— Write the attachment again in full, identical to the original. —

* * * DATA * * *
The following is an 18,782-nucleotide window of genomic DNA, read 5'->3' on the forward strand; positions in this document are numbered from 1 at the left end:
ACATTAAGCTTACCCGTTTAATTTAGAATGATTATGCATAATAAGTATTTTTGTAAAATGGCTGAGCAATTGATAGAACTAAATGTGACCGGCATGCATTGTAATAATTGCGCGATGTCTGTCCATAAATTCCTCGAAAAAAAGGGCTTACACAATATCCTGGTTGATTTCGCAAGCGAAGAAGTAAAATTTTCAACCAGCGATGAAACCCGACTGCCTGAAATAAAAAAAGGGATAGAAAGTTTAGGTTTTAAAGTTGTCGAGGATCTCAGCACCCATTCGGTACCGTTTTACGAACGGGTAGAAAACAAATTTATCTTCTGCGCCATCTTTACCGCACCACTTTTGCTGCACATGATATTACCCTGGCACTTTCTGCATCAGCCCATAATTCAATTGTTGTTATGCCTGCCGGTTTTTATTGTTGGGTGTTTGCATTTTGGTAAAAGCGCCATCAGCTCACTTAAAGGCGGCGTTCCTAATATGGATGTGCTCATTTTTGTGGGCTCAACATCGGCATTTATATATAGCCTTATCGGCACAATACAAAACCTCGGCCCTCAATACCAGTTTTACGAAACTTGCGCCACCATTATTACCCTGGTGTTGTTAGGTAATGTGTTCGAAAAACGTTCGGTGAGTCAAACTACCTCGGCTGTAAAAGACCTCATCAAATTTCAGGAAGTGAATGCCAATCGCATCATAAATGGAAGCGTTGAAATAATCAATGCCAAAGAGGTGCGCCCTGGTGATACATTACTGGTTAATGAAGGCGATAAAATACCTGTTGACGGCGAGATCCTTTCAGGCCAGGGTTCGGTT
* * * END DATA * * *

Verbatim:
The following is an 18,782-nucleotide window of genomic DNA, read 5'->3' on the forward strand; positions in this document are numbered from 1 at the left end:
ACATTAAGCTTACCCGTTTAATTTAGAATGATTATGCATAATAAGTATTTTTGTAAAATGGCTGAGCAATTGATAGAACTAAATGTGACCGGCATGCATTGTAATAATTGCGCGATGTCTGTCCATAAATTCCTCGAAAAAAAGGGCTTACACAATATCCTGGTTGATTTCGCAAGCGAAGAAGTAAAATTTTCAACCAGCGATGAAACCCGACTGCCTGAAATAAAAAAAGGGATAGAAAGTTTAGGTTTTAAAGTTGTCGAGGATCTCAGCACCCATTCGGTACCGTTTTACGAACGGGTAGAAAACAAATTTATCTTCTGCGCCATCTTTACCGCACCACTTTTGCTGCACATGATATTACCCTGGCACTTTCTGCATCAGCCCATAATTCAATTGTTGTTATGCCTGCCGGTTTTTATTGTTGGGTGTTTGCATTTTGGTAAAAGCGCCATCAGCTCACTTAAAGGCGGCGTTCCTAATATGGATGTGCTCATTTTTGTGGGCTCAACATCGGCATTTATATATAGCCTTATCGGCACAATACAAAACCTCGGCCCTCAATACCAGTTTTACGAAACTTGCGCCACCATTATTACCCTGGTGTTGTTAGGTAATGTGTTCGAAAAACGTTCGGTGAGTCAAACTACCTCGGCTGTAAAAGACCTCATCAAATTTCAGGAAGTGAATGCCAATCGCATCATAAATGGAAGCGTTGAAATAATCAATGCCAAAGAGGTGCGCCCTGGTGATACATTACTGGTTAATGAAGGCGATAAAATACCTGTTGACGGCGAGATCCTTTCAGGCCAGGGTTCGGTT